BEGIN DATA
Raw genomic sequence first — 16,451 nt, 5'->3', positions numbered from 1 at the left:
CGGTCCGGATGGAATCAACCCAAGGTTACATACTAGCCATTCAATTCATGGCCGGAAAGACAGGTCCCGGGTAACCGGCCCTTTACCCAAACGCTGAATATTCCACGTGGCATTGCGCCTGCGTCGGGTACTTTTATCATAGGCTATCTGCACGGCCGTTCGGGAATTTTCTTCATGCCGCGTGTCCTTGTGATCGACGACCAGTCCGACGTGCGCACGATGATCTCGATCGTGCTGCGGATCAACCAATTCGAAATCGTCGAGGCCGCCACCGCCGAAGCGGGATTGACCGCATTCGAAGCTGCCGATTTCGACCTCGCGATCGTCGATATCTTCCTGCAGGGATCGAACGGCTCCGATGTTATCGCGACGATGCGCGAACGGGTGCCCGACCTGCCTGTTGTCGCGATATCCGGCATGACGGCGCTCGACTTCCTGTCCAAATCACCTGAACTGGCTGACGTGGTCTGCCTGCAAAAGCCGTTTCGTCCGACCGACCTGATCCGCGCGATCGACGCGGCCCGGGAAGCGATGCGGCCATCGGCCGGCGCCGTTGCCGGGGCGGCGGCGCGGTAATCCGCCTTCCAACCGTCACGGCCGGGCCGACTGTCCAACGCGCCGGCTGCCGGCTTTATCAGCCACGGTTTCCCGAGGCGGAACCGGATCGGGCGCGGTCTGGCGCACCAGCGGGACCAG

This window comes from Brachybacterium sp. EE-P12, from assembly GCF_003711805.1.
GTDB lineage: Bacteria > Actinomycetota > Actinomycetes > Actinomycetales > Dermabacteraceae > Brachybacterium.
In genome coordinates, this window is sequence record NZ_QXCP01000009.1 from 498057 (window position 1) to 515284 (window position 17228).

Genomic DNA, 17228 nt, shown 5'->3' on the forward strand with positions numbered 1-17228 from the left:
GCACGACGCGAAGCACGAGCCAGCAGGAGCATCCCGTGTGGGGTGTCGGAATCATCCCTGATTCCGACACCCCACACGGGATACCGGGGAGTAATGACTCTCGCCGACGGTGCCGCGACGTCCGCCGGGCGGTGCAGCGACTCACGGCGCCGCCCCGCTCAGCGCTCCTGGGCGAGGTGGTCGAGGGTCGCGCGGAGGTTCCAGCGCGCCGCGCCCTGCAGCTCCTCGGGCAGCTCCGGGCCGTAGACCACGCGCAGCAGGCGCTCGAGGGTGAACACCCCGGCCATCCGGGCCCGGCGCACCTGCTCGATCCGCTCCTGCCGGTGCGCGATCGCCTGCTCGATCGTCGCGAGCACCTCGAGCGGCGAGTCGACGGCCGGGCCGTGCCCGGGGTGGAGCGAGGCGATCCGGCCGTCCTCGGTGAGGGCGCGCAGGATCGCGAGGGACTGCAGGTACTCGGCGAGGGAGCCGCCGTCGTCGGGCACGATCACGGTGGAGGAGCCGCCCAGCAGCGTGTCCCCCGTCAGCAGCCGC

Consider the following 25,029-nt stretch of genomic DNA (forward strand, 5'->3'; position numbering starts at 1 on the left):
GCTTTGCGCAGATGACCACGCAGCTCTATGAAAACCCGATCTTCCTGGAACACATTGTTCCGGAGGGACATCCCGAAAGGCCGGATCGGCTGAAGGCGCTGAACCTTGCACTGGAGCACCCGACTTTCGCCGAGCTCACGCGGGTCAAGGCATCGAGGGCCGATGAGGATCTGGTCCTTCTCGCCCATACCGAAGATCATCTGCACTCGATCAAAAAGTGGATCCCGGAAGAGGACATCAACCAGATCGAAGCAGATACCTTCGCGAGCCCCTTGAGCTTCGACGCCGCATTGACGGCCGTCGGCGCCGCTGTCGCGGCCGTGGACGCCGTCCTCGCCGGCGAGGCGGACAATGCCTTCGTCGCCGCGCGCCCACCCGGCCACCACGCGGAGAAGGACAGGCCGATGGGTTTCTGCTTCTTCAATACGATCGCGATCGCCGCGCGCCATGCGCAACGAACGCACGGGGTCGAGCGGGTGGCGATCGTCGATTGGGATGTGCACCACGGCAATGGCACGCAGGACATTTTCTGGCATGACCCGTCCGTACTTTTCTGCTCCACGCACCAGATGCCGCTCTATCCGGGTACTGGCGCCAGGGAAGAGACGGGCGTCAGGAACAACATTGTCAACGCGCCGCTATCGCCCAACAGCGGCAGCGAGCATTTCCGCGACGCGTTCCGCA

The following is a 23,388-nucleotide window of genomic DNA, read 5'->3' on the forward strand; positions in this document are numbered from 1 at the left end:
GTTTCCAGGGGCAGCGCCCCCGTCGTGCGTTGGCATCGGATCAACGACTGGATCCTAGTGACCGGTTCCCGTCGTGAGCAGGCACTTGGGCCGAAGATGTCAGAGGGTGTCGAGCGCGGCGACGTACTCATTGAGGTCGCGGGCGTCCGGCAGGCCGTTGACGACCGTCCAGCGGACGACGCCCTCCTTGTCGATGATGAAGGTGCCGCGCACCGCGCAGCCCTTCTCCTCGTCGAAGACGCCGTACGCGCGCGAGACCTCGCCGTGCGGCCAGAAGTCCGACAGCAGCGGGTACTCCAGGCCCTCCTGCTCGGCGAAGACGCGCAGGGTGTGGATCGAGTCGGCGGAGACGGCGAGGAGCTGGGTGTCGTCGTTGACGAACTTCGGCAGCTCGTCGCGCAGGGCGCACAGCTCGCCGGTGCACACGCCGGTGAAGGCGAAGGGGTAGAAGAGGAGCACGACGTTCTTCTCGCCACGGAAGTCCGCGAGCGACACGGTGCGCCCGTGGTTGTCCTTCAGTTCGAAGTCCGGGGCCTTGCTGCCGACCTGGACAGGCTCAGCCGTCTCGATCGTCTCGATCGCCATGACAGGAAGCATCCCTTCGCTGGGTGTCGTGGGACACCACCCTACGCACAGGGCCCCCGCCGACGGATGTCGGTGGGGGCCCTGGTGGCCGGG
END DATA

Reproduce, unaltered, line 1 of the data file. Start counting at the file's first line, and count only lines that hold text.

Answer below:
Raw genomic sequence first — 16,451 nt, 5'->3', positions numbered from 1 at the left: